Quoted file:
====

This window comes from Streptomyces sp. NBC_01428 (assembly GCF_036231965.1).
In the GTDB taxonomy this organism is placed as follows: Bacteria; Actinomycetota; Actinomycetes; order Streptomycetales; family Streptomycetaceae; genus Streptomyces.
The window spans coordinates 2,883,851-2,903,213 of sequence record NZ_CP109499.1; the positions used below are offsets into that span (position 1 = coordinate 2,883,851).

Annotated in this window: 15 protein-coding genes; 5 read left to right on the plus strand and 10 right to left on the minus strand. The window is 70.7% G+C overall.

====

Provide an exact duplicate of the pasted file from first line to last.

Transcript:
This window comes from Streptomyces sp. NBC_01428 (assembly GCF_036231965.1).
In the GTDB taxonomy this organism is placed as follows: Bacteria; Actinomycetota; Actinomycetes; order Streptomycetales; family Streptomycetaceae; genus Streptomyces.
The window spans coordinates 2,883,851-2,903,213 of sequence record NZ_CP109499.1; the positions used below are offsets into that span (position 1 = coordinate 2,883,851).

Annotated in this window: 15 protein-coding genes; 5 read left to right on the plus strand and 10 right to left on the minus strand. The window is 70.7% G+C overall.